Gardening with Ciscoe


Ciscoe Morris, Seattle’s resident garden expert, can be a bit of an acquired taste. I’ll admit that at first I wasn’t sure what to make of him.  He doesn’t have that slick HGTV, “Hi, I’m Bob, and I’m here with Jane to talk about easy tips for fall color” vibe–which is a good thing–and decades in Seattle have done nothing to tame his Wisconsin accent.  But Seattlites love him.  He walks through the Seattle Garden Show and he’s treated like a rock star.  So what’s the appeal?

I was in Seattle recently and I caught this episode of ‘Gardening with Ciscoe’ on the local news. (Sorry, no way to embed it.) This, I think, shows what makes Ciscoe such a great local garden personality.  First of all, he’s insanely excited about the accidental discoveries he makes in his garden–giddy, almost.  Now, “giddy” wouldn’t work for everybody, but you can’t help but giggle when Ciscoe gets a little nuts over a red twig dogwood.

What I loved the most about this video clip was the moment, about 2 minutes in, when the host asks him what plants can be rooted by simply sticking the twigs in the ground in fall.  He shrugs, kind of amazed by the possibilities, and says, “Go around the garden, chop off a bunch, and see what roots!  What the heck, you got billions!”  In other words, “Don’t ask me!  We’re talking about putting sticks in the ground!  Just go outside and give it a try!”  This is someone who actually gardens.  He’s not afraid of looking foolish, and he’s the exact opposite of intimidating, but he doesn’t dumb it down, either.  He’s a master gardener, a certified arborist, and he spent 24 years as the grounds manager at Seattle University.

You can catch Ciscoe on the local news, read his column in the Seattle P-I, tune in to his radio show, or read his book. He’s everywhere.

YouTube does offer up one video we can embed, and it happens to be a cool idea for composting food scraps in a small space, so here you go:

[Video no longer available.]


  1. Great video. We started composting this summer and it’s amazing how much we’ve cut down the amount of trash that goes to the curb every week–it made a bigger difference than I expected.

  2. Thanks for sharing Ciscoe with us. I love him! What a genuine spirit, he overflows with joy and excitmemt. I think what makes him so popular is that he lets nature be the star, instead of calling attention to himself.
    And isn’t it true? Isn’t nature and all its variety truly amazing? We can use more Ciscoes on tv, radio and in our neighborhoods to spread the sunshine!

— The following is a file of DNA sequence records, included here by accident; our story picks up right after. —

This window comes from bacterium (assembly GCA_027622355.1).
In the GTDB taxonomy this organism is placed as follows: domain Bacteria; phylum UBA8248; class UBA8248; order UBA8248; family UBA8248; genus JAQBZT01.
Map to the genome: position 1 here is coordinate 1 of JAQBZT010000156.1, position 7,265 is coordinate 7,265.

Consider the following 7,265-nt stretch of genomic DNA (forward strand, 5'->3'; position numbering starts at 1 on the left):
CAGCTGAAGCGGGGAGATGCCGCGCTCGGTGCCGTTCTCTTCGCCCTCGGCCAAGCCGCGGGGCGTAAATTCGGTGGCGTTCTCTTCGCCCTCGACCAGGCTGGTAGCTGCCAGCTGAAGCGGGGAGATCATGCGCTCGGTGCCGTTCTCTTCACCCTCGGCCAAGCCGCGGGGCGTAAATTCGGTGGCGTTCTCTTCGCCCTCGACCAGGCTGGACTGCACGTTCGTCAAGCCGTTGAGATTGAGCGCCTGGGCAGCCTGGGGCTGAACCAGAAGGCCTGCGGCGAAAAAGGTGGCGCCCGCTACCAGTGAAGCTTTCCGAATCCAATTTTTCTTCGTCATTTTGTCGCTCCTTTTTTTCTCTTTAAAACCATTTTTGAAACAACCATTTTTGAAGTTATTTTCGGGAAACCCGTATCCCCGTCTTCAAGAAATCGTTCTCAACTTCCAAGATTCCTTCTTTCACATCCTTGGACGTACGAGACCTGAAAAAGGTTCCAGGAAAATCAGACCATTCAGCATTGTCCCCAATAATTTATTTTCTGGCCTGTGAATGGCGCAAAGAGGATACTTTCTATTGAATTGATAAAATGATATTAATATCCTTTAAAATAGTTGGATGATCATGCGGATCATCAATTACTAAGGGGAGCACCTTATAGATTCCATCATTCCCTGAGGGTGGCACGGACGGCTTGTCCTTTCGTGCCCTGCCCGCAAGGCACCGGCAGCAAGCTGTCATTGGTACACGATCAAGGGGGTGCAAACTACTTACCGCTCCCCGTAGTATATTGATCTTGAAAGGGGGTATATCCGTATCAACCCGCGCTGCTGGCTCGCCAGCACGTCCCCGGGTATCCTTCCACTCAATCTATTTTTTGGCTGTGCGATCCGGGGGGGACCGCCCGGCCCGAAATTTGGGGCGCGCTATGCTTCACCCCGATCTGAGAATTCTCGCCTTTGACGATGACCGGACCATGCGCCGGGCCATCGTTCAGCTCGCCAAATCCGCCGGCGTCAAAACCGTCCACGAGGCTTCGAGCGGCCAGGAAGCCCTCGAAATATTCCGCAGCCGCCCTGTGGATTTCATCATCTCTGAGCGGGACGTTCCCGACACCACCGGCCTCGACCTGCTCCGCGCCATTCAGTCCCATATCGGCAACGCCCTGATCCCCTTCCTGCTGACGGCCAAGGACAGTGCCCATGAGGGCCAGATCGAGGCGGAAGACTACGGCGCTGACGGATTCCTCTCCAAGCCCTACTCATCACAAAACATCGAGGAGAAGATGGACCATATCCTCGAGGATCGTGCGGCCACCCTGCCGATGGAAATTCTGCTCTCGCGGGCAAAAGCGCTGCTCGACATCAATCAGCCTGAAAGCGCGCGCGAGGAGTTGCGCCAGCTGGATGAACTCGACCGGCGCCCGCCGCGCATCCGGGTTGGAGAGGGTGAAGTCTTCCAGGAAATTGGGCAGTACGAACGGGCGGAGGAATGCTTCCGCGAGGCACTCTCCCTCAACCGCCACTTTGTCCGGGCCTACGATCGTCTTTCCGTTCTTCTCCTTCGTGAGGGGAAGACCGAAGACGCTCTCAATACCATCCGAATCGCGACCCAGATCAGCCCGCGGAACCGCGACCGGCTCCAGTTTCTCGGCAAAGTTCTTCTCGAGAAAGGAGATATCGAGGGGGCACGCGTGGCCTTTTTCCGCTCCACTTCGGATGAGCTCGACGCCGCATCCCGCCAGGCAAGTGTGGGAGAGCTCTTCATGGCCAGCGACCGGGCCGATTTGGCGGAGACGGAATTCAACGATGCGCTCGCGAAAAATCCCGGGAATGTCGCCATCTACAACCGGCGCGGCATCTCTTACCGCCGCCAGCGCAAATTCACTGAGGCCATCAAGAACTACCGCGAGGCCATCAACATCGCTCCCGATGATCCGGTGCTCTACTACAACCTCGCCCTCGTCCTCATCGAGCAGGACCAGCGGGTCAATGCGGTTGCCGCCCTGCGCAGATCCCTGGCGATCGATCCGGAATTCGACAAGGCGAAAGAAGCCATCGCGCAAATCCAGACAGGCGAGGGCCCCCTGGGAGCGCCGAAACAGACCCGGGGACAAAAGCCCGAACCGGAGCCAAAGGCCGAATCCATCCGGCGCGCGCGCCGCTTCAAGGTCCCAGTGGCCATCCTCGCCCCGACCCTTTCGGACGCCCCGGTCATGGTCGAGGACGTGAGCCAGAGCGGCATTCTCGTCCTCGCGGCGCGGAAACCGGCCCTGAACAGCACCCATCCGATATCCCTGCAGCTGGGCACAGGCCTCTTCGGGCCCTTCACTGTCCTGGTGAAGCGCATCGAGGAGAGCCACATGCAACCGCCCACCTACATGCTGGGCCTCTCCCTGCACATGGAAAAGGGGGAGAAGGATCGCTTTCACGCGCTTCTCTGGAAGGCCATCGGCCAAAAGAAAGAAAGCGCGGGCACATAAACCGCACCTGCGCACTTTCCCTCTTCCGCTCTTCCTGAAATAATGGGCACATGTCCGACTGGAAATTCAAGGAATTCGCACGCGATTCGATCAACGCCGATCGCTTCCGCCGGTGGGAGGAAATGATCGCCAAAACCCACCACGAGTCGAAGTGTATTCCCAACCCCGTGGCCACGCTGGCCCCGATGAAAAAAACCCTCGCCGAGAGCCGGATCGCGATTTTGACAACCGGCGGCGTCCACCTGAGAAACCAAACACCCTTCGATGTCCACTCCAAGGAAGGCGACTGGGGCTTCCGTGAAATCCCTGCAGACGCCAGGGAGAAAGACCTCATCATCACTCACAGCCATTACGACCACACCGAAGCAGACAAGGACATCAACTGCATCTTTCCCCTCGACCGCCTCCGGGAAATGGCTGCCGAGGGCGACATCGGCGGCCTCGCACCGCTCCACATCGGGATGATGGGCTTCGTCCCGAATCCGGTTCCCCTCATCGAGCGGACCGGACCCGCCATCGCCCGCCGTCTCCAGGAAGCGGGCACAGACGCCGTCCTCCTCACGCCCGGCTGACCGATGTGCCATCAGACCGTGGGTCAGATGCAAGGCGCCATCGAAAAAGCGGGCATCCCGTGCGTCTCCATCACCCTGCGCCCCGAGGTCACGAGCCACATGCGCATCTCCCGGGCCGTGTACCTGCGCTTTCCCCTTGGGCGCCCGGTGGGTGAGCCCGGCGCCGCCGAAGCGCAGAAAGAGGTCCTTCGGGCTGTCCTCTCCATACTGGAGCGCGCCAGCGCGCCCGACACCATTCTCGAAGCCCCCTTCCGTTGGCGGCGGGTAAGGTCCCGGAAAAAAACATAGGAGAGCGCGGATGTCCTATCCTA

3. I caught a bit of an accent. I like him fine–he kinda reminds me of Paul James, who tends to act all excited too.

    They lost me at drilling holes in trash cans though. We don’t even use those here any more. Can’t I just buy a small composter? (she whines)

  4. I’ve lived in the Seattle area for almost eight years, and Ciscoe is one of my heroes. I’ve learned so much from him. I’ve even won three prizes from his weekly radio show.

  5. I hope Ciscoe comes across MUCH better than he did here “in translation”. I would have been sooo frustrated had I been given the advice to “Go around the garden, chop off a bunch, and see what roots! What the heck, you got billions!”

    You see, I may be a very in-the-earth laid-back gardener, but I’m also a hopeless plant nerd and science geek. I would have wanted instructions on how to propagate things the way they do it commercially: I’d want to know about nodes and hormones and humidity and…well–you get the idea. THEN I’d ignore all that and just jam some fresh twig cuttings in the ground

    I’m sure Ciscoe is fun to watch. Now if only I had high-speed internet or cable TV…

  6. I’d much rather watch Ciscoe than that stripper guy of Oprah’s. Too bad Ciscoe’s in the PNW… might as well be broadcasting from Mars since I garden in California’s Central Valley.

    Still, Ciscoe’s the kind of garden show host we need. He seems genuine and his passion for plants comes through. I think soundbite-driven news stations don’t allow for in-depth gardening shows where you’d actually see a plant propagation tutorial. Maybe he’ll go cable someday…

  7. Yup, Ciscoe has pretty much achieved cult status up here. He’s enthusiastic, funny, and… often wrong. My nursery friends often roll their eyes when correcting misinformation customers bring in: “Ciscoe said you’d have this plant in…” Never let horticultural facts get in the way of a good story.

    That said, his Wees-caaahn-sin accent and unslickness have probably brought the fun of gardening to a whole new audience fed up with fake packaging and lawn-and-yawn shows. Plus, when the clowning is done and it’s a wrap, he’s a genuinely nice guy.


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